** INTRODUCTION **

To educate students of mathematics in the intelligent use of computers as a tool, the UCSD Mathematics Department is introducing computing components into some courses. This initiative requires extensive development of new instructional computing modules.

** INTEL: ** To assist this effort, through its Technology for Education
2000 program, INTEL generously donated
some desktop computer systems to the Mathematics Department to be used in the
development and testing of innovative
instructional computing components for appropriate undergraduate and
graduate Mathematics courses. To encourage the creative use of
computing in graduate education
and research, and the development of associated software, faculty and
graduate students conducting research involving computational components
are also encouraged to use these computer systems.
The Mathematics Department is also a member of a group of departments that
uses a Shared Curriculum Implementation Lab for the testing
of computer modules in courses. The computer systems for this lab were
donated by INTEL.

** GENCORP FOUNDATION OF AEROJET: **
The programming for modules to be used in the
courses Math 161, 286 and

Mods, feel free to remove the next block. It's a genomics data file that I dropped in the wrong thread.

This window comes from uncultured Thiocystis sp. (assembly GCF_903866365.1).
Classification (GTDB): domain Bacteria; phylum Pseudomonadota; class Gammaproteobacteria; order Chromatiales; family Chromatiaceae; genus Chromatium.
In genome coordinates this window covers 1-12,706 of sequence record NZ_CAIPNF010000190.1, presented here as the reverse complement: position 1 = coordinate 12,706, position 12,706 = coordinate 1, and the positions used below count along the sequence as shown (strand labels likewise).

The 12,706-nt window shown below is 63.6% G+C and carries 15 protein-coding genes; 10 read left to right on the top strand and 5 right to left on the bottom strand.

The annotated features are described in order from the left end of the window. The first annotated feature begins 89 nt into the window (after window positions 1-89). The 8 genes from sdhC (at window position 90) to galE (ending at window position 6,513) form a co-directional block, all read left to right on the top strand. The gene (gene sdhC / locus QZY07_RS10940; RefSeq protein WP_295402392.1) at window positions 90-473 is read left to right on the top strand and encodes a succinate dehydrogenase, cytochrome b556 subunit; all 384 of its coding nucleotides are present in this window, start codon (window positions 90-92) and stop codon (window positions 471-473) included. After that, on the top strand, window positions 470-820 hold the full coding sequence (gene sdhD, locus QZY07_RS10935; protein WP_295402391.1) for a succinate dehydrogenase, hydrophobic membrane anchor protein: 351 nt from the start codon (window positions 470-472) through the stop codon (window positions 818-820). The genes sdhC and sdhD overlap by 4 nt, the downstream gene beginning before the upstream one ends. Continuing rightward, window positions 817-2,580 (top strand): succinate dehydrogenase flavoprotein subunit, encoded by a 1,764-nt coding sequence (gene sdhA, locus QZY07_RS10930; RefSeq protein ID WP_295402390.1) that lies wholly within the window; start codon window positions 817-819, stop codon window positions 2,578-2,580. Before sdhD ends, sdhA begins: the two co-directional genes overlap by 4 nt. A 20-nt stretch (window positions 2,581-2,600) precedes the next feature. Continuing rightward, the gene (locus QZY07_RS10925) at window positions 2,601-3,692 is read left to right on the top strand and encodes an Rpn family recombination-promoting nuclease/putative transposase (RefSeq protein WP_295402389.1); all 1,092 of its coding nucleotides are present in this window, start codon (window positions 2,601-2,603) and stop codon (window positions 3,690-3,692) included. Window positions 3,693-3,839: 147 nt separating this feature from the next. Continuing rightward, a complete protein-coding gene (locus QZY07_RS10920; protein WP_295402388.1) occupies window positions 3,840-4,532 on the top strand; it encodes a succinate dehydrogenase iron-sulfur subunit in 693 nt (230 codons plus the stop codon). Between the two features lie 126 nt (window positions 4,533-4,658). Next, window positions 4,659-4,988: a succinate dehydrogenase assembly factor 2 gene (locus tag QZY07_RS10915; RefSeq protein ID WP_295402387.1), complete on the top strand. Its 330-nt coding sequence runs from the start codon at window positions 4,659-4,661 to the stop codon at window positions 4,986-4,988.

294 was done by graduate student David
Glickenstein under the supervision of Professors Michael
Sharpe and Ruth Williams. This development work was
made possible
through a generous contribution to the UCSD Mathematics Department from the
GenCorp Foundation of Aerojet.

** GENERAL **

** COURSES **

In this undergraduate course taught in Spring 1999 by Professor R. J. Williams, the students are encouraged to use Mathematica or Matlab for visualization of curves and surfaces in three dimensions. The shared INTEL lab (which has Mathematica installed) is being used by those students wishing to use Mathematica. In future years, both Mathematica and Matlab will be available in the shared INTEL lab.

This undergraduate course provides an introduction for mathematics majors to the use of Mathematica as a computational tool. Various Mathematica modules have been developed and tested for this course which will use the shared INTEL lab in future years.

This graduate level course uses computer modules for performing symbolic manipulations in stochastic calculus and for numerically approximating the solutions of stochastic differential equations. These modules make extensive use of Mathematica. Development and testing of these modules used the Mathematics Department INTEL systems and this class used the INTEL shared lab in Fall 1999.

This graduate level course uses the stochastic calculus modules developed for Math 286 as well as modules specific to finance. This course used the INTEL shared lab in Winter 1999 and 2000.

** RESEARCH **